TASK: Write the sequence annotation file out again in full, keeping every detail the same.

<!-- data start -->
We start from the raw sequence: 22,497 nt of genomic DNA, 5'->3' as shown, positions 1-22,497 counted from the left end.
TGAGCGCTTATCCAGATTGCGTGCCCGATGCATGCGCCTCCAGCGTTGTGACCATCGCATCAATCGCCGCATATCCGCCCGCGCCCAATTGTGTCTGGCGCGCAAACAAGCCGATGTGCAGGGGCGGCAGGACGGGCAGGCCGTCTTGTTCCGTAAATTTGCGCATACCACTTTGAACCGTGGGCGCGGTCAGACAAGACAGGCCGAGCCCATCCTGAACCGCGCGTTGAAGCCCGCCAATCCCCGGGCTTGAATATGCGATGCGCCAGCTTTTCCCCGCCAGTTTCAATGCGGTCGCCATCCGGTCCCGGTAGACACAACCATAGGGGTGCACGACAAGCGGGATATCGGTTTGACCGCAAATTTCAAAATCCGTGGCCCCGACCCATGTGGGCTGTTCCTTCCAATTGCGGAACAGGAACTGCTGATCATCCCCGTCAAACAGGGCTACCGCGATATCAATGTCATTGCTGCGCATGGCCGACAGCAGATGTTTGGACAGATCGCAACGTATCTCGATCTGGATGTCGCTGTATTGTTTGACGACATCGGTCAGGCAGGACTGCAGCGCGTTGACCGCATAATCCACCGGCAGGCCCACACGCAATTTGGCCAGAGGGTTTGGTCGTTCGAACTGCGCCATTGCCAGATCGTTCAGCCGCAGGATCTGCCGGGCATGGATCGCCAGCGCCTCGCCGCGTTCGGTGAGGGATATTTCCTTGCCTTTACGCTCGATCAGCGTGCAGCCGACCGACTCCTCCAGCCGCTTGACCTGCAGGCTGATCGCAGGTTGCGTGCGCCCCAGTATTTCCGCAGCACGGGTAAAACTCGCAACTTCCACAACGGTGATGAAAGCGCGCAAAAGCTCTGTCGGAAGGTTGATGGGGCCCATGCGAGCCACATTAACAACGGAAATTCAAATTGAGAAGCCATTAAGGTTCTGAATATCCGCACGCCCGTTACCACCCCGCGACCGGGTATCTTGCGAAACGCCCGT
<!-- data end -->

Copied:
We start from the raw sequence: 22,497 nt of genomic DNA, 5'->3' as shown, positions 1-22,497 counted from the left end.
TGAGCGCTTATCCAGATTGCGTGCCCGATGCATGCGCCTCCAGCGTTGTGACCATCGCATCAATCGCCGCATATCCGCCCGCGCCCAATTGTGTCTGGCGCGCAAACAAGCCGATGTGCAGGGGCGGCAGGACGGGCAGGCCGTCTTGTTCCGTAAATTTGCGCATACCACTTTGAACCGTGGGCGCGGTCAGACAAGACAGGCCGAGCCCATCCTGAACCGCGCGTTGAAGCCCGCCAATCCCCGGGCTTGAATATGCGATGCGCCAGCTTTTCCCCGCCAGTTTCAATGCGGTCGCCATCCGGTCCCGGTAGACACAACCATAGGGGTGCACGACAAGCGGGATATCGGTTTGACCGCAAATTTCAAAATCCGTGGCCCCGACCCATGTGGGCTGTTCCTTCCAATTGCGGAACAGGAACTGCTGATCATCCCCGTCAAACAGGGCTACCGCGATATCAATGTCATTGCTGCGCATGGCCGACAGCAGATGTTTGGACAGATCGCAACGTATCTCGATCTGGATGTCGCTGTATTGTTTGACGACATCGGTCAGGCAGGACTGCAGCGCGTTGACCGCATAATCCACCGGCAGGCCCACACGCAATTTGGCCAGAGGGTTTGGTCGTTCGAACTGCGCCATTGCCAGATCGTTCAGCCGCAGGATCTGCCGGGCATGGATCGCCAGCGCCTCGCCGCGTTCGGTGAGGGATATTTCCTTGCCTTTACGCTCGATCAGCGTGCAGCCGACCGACTCCTCCAGCCGCTTGACCTGCAGGCTGATCGCAGGTTGCGTGCGCCCCAGTATTTCCGCAGCACGGGTAAAACTCGCAACTTCCACAACGGTGATGAAAGCGCGCAAAAGCTCTGTCGGAAGGTTGATGGGGCCCATGCGAGCCACATTAACAACGGAAATTCAAATTGAGAAGCCATTAAGGTTCTGAATATCCGCACGCCCGTTACCACCCCGCGACCGGGTATCTTGCGAAACGCCCGT